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Tablesaw Tips and Tricks

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Ripping guide steadies rough-edged stock

Ripping guide steadies rough-edged stock

Do you need a safe, secure way to rip lumber with one rough edge? This ripping guide costs next to nothing, and it keeps lumber tight against the fence.

To start, cut the 1 1/2 x 3 1/2 x 10" ripping guide from a piece of smooth hardwood, such as maple. Then, put a dado blade in your tablesaw, tilt it to 20, and rip the angled rabbet as shown in the drawing at left. Finish the guide by chiseling or sanding a slight bevel on the infeed end of the rabbet. This prevents the guide from snagging on splinters or rough edges of the stock.

To use the ripping guide, hold the rabbet against the rough edge of the board on the left side of the blade and about 4" behind the leading edge of the blade, where shown in the drawing at left. Push the workpiece snugly against the fence and feed the wood into the blade. Keep the ripping guide and your hand stationary as you feed the workpiece into the saw blade. Don't move the guide with the wood, always keep it at least 4" in front of the blade.

-- Allen Ulrich, McClure, Ohio

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Comments (11)
bakerallen1 wrote:

I have a pair of grip tite featherboards that do the same thing. Because they attach to the table top with a magnet you have no need to put your hand any where near the blade. These are extremely versatile tools. I wouldn't part with mine.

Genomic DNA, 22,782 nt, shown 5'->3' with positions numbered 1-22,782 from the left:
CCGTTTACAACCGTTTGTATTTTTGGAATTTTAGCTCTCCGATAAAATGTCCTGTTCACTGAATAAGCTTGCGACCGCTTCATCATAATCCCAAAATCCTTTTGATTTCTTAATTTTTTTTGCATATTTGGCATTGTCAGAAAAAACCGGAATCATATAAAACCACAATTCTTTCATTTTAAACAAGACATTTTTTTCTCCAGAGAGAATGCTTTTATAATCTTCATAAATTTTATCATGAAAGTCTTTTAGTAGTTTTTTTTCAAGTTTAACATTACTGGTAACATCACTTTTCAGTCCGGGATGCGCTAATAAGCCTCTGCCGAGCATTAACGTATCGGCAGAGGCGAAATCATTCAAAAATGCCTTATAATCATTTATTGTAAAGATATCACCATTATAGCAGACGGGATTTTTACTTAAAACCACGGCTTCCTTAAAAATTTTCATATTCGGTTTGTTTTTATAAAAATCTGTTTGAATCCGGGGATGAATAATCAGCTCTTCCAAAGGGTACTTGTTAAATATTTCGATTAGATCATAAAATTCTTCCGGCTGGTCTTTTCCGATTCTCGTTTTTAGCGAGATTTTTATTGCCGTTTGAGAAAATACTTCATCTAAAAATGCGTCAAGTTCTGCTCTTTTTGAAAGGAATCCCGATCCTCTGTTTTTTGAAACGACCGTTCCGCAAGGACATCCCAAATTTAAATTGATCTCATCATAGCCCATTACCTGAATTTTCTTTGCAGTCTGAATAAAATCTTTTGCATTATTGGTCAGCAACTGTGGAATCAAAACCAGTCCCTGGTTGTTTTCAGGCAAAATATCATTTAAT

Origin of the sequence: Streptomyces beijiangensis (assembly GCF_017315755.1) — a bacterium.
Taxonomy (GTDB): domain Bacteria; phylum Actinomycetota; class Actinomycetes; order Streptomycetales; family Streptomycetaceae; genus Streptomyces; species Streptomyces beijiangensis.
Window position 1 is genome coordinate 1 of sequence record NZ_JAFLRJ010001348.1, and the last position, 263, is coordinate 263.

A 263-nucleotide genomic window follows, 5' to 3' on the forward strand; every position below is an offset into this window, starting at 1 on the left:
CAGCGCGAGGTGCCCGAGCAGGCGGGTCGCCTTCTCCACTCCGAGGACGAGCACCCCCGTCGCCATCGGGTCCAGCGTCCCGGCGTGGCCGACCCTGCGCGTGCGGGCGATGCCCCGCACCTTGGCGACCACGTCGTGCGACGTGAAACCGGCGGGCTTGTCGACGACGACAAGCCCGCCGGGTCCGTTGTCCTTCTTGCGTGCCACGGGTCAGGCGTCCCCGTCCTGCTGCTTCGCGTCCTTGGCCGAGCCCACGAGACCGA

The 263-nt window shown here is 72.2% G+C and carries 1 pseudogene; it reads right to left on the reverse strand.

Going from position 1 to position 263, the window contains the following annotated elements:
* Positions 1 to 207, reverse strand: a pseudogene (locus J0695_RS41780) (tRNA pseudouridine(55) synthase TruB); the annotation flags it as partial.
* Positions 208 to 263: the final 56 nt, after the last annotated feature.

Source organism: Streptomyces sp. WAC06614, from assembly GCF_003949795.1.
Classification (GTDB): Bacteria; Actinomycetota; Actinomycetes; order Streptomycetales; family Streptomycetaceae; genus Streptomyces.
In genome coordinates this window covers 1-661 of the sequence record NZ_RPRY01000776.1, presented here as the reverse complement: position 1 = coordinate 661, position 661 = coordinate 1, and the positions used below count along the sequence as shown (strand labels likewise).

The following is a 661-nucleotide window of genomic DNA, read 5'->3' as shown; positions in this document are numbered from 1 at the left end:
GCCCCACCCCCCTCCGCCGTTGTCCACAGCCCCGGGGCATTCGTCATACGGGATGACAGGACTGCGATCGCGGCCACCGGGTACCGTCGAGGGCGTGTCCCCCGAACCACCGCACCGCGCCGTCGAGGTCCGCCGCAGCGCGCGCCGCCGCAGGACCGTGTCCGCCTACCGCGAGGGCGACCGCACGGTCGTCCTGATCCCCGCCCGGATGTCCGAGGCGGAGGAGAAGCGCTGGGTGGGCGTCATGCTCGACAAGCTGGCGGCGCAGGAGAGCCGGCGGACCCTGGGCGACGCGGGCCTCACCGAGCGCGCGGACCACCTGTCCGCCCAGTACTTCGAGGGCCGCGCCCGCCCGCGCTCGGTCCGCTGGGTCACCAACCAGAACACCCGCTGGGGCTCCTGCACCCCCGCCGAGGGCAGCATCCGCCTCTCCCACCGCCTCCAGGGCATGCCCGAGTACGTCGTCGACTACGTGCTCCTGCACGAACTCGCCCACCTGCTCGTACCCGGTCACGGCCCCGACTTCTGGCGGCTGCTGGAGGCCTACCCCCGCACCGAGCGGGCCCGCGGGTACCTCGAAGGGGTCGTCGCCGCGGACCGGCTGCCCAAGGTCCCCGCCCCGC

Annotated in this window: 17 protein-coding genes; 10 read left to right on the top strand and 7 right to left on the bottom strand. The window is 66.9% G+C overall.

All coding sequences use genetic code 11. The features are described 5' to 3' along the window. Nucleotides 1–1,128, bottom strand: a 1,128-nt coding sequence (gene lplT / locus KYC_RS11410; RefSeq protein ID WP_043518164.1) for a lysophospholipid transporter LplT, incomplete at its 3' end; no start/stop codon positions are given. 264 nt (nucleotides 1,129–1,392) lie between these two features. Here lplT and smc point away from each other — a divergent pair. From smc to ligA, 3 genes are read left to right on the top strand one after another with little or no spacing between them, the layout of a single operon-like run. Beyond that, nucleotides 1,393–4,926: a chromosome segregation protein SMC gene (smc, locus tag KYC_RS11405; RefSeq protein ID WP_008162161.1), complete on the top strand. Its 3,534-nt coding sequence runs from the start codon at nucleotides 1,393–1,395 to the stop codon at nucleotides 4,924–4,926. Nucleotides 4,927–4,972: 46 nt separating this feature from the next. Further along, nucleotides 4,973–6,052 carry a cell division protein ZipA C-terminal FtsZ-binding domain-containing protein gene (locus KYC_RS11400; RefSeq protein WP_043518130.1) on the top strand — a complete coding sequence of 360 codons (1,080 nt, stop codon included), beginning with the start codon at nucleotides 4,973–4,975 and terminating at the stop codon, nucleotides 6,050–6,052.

1/1/2012 08:31:12 AM Report Abuse
ZekFussel wrote:

Add a angled handle, lostaways to do it. Line the inside of the slot w/an abrasive. Hand drawn picture could have had a guard Ghosted but was not necessary for the illustration.

2/4/2011 09:57:45 AM Report Abuse
millham wrote:

Allen Ulrich's tip is excellent, doable, and safe - for any careful handyman. The best safety device is your head. Use it. Buy the best tools you can afford, learn how to use them safely, and enjoy them. - MORE DELETIONS NECESSARY - I am 76 years old, have all my fingers, my vision, and my hearing and can still keep occupied in my shop. You can call me lucky, if you like!

1/9/2011 12:45:15 AM Report Abuse
keithc21208 wrote:

This is used to hold the uneven / rough edge while pushing the stock through the blade. Once you have the block set, it doesn't move it pushes the stock tight to the fence not the stock through the stated, this it for UNEVEN edges. I am thinking where a featherboard would 'skip low spots in the edge.

1/6/2011 11:04:24 AM Report Abuse
Phellis wrote:

When all else fails, read the directions...

10/21/2010 12:47:02 PM Report Abuse
papamoe1 wrote:

All you guys need to go back and reread.You sure didn't pay attendion when you read the first time.

10/15/2010 08:07:20 AM Report Abuse
bojinks1 wrote:

The item missing here is the blade guard

7/29/2010 10:12:58 AM Report Abuse
Woodburner wrote:

If you fellas read this correctly you will see that you don't get the left hand near the blade. Nor do you push on the already cut rough edge of the board. Reread the last paragraph, please. Leo

7/23/2010 03:35:27 PM Report Abuse
jtalbotjr wrote:

I would make something from a foot or so of a 1/8 by 1" piece of wood with a lot of "spring" and use it similar to a feather board, screwed to a block clamped to the saw table. Hands free and finger safe!

7/22/2010 02:21:09 PM Report Abuse
aamyot wrote:

I forsee two safety issues with this one if the guide nears the blade 1) It might bind the offcut against the blade 2) Holding a loose piece of wood that contacts the blade is highly dangerous

5/7/2010 01:50:59 PM Report Abuse
summerspa wrote:

How about slightly curving the notched side and routing the rabbet along the curve so you are less likely to catch a rough edge against the end of the guide?

5/6/2010 07:00:01 PM Report Abuse

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